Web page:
Life in the Premier League can be tough for a goalkeeper - but it's even worse for his back-up.
The first choice stopper is constantly in the spotlight, his every move scrutinised by people looking for faults in a team's last line of defence.
But, for his colleague in reserve, the hard work in training can often equate to endless hours on the substitutes bench, with one of the best seats in the house to watch every game.
The goalkeeping position is different to every other in that rotation isn't needed. Outfield players are constantly changed by managers in an effort to keep the team fit and fresh, but the man between the sticks doesn’t suffer from fatigue.
A rare outing in the League Cup, and maybe even the FA Cup if your lucky, can be all the action the No.2 gets to see in a season.
It’s rare that a team will rotate its keeper. Sir Alex Ferguson has taken advantage of having two young players in the position at Old Trafford this season, with David De Gea regarded as the first choice and Anders Lindegaard his deputy. But, after the young Spanish stopper struggled at the start of the season, Fergie eased the burden on the former Atletico Madrid starlet by giving the Dane some starts.
But, elsewhere in the Premier League, there is little chance of change. Petr Cech at Chelsea, Pepe Reina at Liverpool and Joe Hart at Manchester City are three examples of player who just don’t miss league games. Supporters wouldn’t be happy to see Henrique Hilario, Alexander Doni or Costel Pantilimon take charge for no reason either. They expect the best.
And there lies the problem. The best don’t want to play back-up for somebody else, as the Citizens previously found out with Shay Given. The Irish stopper is seen as one of the best in the business, and so went to Aston Villa to get first team football.
At Tottenham, they have veteran Brad Friedel between the sticks and Brazilian Heurelho Gomes on the bench. Previously No.1, murmurs of a possible summer exit were unsurprising, given the nature of his top level past. It’s great for Redknapp if something ever happens to Friedel, but it hasn’t for about five years!
The best policy appears to get players in young, with plenty of time to break into the first team in future years and therefore less of a desire or need to play straightaway. If you can develop them through your youth system, even better.
City signed a young Joe Hart from Shrewsbury Town, loaned him out to gain first team experience, put him on the bench for a season and then promoted him to first choice. The England international spent four years before breaking into the first team.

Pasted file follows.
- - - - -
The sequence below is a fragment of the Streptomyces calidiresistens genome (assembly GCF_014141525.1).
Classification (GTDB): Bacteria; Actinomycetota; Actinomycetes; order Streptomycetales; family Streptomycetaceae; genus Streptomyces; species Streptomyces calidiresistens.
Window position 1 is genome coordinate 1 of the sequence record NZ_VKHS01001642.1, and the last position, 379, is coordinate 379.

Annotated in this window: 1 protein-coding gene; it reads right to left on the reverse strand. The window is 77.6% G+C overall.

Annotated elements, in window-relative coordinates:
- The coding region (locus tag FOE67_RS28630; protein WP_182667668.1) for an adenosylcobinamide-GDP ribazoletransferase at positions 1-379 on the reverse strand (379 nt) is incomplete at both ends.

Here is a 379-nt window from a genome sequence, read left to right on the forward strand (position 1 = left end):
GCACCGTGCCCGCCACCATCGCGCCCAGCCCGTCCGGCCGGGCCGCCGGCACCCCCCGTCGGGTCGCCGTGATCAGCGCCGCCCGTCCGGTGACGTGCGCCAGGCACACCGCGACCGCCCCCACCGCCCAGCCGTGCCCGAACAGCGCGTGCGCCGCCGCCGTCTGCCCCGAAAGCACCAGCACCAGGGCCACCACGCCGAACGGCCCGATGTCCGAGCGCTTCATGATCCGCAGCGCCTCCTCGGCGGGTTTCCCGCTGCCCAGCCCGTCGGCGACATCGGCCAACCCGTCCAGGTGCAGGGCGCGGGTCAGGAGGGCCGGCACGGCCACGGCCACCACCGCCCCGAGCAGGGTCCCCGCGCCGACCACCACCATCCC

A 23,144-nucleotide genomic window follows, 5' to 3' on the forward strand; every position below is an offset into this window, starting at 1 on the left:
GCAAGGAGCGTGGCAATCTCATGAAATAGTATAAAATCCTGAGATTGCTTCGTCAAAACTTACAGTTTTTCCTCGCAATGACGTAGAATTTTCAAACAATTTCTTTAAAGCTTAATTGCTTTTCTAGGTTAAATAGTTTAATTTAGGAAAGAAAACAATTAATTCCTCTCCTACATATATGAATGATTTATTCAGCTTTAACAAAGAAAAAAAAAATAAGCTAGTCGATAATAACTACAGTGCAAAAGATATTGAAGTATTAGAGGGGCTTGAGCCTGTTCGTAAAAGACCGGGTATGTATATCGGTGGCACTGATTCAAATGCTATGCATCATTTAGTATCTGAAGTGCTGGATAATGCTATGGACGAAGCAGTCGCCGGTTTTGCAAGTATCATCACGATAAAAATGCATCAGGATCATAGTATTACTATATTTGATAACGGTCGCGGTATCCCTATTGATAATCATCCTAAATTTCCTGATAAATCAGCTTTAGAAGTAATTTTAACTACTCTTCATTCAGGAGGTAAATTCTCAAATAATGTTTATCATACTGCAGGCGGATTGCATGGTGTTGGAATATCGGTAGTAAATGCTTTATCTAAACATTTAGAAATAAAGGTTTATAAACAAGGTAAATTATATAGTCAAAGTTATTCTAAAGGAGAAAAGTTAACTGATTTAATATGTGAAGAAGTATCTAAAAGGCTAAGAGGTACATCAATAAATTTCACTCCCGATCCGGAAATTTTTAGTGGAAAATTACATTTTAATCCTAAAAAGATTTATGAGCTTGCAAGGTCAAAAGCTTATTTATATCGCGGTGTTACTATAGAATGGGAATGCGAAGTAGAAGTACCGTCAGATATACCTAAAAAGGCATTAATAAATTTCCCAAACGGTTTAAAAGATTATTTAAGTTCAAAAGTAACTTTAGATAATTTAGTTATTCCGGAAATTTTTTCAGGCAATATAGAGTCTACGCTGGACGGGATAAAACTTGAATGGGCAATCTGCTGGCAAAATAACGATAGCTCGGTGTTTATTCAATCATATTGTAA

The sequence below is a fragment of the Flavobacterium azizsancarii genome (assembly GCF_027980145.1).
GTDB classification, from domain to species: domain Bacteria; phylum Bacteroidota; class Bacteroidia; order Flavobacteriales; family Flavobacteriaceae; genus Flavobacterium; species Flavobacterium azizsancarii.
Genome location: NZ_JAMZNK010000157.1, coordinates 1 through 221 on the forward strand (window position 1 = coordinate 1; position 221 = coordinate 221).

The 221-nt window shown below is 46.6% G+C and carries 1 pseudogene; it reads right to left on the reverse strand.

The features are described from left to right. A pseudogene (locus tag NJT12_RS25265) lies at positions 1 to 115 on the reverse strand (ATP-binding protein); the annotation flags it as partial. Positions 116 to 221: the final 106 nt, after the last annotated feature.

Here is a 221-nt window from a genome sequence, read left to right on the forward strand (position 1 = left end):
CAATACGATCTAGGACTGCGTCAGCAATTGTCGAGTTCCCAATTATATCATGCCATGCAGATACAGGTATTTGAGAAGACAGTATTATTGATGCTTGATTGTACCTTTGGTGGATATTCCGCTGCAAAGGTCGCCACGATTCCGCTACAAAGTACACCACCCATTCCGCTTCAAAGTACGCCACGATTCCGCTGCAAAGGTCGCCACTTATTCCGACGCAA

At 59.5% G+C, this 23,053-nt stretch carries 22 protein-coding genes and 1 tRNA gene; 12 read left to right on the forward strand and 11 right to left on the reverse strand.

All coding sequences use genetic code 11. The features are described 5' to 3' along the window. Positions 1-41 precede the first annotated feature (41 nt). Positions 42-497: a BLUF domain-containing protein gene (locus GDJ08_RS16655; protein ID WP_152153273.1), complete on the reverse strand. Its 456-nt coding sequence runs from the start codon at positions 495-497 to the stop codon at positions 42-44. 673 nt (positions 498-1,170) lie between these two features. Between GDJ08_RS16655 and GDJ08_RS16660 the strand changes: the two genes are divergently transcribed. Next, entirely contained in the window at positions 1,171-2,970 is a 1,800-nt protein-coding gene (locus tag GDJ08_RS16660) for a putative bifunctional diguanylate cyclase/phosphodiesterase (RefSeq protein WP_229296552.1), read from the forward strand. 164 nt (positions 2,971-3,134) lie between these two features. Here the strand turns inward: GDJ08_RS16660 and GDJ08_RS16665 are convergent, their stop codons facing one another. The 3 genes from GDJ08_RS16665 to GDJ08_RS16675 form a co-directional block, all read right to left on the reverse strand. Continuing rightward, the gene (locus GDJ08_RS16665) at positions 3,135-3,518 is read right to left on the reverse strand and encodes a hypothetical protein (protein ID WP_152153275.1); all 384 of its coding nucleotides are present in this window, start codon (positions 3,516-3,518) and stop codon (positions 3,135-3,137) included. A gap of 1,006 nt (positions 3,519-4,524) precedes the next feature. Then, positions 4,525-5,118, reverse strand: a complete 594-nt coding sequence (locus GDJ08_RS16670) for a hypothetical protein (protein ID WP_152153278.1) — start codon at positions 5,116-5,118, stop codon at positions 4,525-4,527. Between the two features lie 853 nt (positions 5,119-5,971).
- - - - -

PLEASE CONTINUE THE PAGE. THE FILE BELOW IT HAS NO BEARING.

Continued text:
For Arsenal, they signed a teenage Wojicech Szczesny in 2006. He did his time in the youth and reserve teams, as well as on loan, and then came back to take the first team spot.
Chelsea have done the same with the signing of Thibaut Courtois. The young Belgian has gone straight out on loan, to Atletico Madrid, where he will gain experience before coming back to Stamford Bridge. He’s already admitted the spell has been of great value.
"I think that before going to Chelsea, I have to play one or two years in another English team to discover the football played there," the 19-year-old told RTBF.
The player has a smart head on his shoulders, knowing Cech remains the first choice and will probably do so for a few more seasons yet. Courtois will probably have to spend one season on the bench at Stamford Bridge at some stage, but before then he wants to make an impression elsewhere.
Manchester United's Ben Amos and Arsenal's James Shea - both long-term possibilities at their respective clubs - have already taken tentative steps in the game with loan moves. Currently outside their first teams, a bench apprenticeship will surely await.
It's a role that nobody wants, but can be crucial at a club. A decent back-up is constantly working with the first choice - training side-by-side during the week and on specifics before the game on match day.
Being the No.2 stopper is almost a skill in itself, and it's no surprise that teams either use youngsters who are looking to learn the trade or veterans who have experience the highs and lows of being a goalkeeper already in their career.
Rarely called upon but with a need to be highly-skilled, there's no glory for this unfortunate football fellow, but plenty of respect within the game.